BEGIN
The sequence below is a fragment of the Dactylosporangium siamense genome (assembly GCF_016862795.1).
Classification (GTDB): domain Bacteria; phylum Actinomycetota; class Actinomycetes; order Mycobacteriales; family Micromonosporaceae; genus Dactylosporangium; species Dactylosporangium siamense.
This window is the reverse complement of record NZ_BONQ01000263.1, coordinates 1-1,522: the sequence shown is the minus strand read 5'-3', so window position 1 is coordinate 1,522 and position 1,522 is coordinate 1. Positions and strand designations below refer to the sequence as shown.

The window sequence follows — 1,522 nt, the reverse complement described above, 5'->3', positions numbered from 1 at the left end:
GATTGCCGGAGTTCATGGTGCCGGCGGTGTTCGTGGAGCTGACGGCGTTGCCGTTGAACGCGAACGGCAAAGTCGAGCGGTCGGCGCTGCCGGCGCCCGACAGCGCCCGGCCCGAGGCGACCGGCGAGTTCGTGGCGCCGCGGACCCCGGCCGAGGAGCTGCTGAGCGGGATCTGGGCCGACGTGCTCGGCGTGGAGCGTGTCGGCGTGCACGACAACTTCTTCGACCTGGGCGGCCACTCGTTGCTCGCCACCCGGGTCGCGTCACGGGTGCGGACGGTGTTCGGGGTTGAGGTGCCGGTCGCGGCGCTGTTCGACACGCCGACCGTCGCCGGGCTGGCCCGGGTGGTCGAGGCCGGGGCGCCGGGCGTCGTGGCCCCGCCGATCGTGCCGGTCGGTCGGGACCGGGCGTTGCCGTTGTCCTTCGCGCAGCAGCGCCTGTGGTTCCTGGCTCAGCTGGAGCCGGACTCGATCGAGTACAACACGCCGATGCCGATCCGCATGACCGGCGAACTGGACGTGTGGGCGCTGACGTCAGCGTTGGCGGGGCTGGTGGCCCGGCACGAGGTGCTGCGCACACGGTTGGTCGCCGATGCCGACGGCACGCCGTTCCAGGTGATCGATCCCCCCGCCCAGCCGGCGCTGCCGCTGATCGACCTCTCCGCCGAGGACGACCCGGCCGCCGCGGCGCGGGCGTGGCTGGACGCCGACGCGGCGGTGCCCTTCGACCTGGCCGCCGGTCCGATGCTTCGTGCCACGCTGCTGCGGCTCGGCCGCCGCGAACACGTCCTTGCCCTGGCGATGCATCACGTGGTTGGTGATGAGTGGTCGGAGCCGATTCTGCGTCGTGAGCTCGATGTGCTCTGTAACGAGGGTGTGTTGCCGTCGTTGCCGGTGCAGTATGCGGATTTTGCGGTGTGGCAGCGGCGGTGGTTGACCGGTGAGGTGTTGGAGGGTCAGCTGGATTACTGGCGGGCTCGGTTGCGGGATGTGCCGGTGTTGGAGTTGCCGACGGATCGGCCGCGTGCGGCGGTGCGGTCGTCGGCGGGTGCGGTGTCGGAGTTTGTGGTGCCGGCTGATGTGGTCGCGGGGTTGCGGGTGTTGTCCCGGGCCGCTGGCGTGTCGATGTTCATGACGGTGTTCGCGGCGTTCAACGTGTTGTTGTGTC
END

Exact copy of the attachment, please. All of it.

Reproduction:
The sequence below is a fragment of the Dactylosporangium siamense genome (assembly GCF_016862795.1).
Classification (GTDB): domain Bacteria; phylum Actinomycetota; class Actinomycetes; order Mycobacteriales; family Micromonosporaceae; genus Dactylosporangium; species Dactylosporangium siamense.
This window is the reverse complement of record NZ_BONQ01000263.1, coordinates 1-1,522: the sequence shown is the minus strand read 5'-3', so window position 1 is coordinate 1,522 and position 1,522 is coordinate 1. Positions and strand designations below refer to the sequence as shown.

The window sequence follows — 1,522 nt, the reverse complement described above, 5'->3', positions numbered from 1 at the left end:
GATTGCCGGAGTTCATGGTGCCGGCGGTGTTCGTGGAGCTGACGGCGTTGCCGTTGAACGCGAACGGCAAAGTCGAGCGGTCGGCGCTGCCGGCGCCCGACAGCGCCCGGCCCGAGGCGACCGGCGAGTTCGTGGCGCCGCGGACCCCGGCCGAGGAGCTGCTGAGCGGGATCTGGGCCGACGTGCTCGGCGTGGAGCGTGTCGGCGTGCACGACAACTTCTTCGACCTGGGCGGCCACTCGTTGCTCGCCACCCGGGTCGCGTCACGGGTGCGGACGGTGTTCGGGGTTGAGGTGCCGGTCGCGGCGCTGTTCGACACGCCGACCGTCGCCGGGCTGGCCCGGGTGGTCGAGGCCGGGGCGCCGGGCGTCGTGGCCCCGCCGATCGTGCCGGTCGGTCGGGACCGGGCGTTGCCGTTGTCCTTCGCGCAGCAGCGCCTGTGGTTCCTGGCTCAGCTGGAGCCGGACTCGATCGAGTACAACACGCCGATGCCGATCCGCATGACCGGCGAACTGGACGTGTGGGCGCTGACGTCAGCGTTGGCGGGGCTGGTGGCCCGGCACGAGGTGCTGCGCACACGGTTGGTCGCCGATGCCGACGGCACGCCGTTCCAGGTGATCGATCCCCCCGCCCAGCCGGCGCTGCCGCTGATCGACCTCTCCGCCGAGGACGACCCGGCCGCCGCGGCGCGGGCGTGGCTGGACGCCGACGCGGCGGTGCCCTTCGACCTGGCCGCCGGTCCGATGCTTCGTGCCACGCTGCTGCGGCTCGGCCGCCGCGAACACGTCCTTGCCCTGGCGATGCATCACGTGGTTGGTGATGAGTGGTCGGAGCCGATTCTGCGTCGTGAGCTCGATGTGCTCTGTAACGAGGGTGTGTTGCCGTCGTTGCCGGTGCAGTATGCGGATTTTGCGGTGTGGCAGCGGCGGTGGTTGACCGGTGAGGTGTTGGAGGGTCAGCTGGATTACTGGCGGGCTCGGTTGCGGGATGTGCCGGTGTTGGAGTTGCCGACGGATCGGCCGCGTGCGGCGGTGCGGTCGTCGGCGGGTGCGGTGTCGGAGTTTGTGGTGCCGGCTGATGTGGTCGCGGGGTTGCGGGTGTTGTCCCGGGCCGCTGGCGTGTCGATGTTCATGACGGTGTTCGCGGCGTTCAACGTGTTGTTGTGTC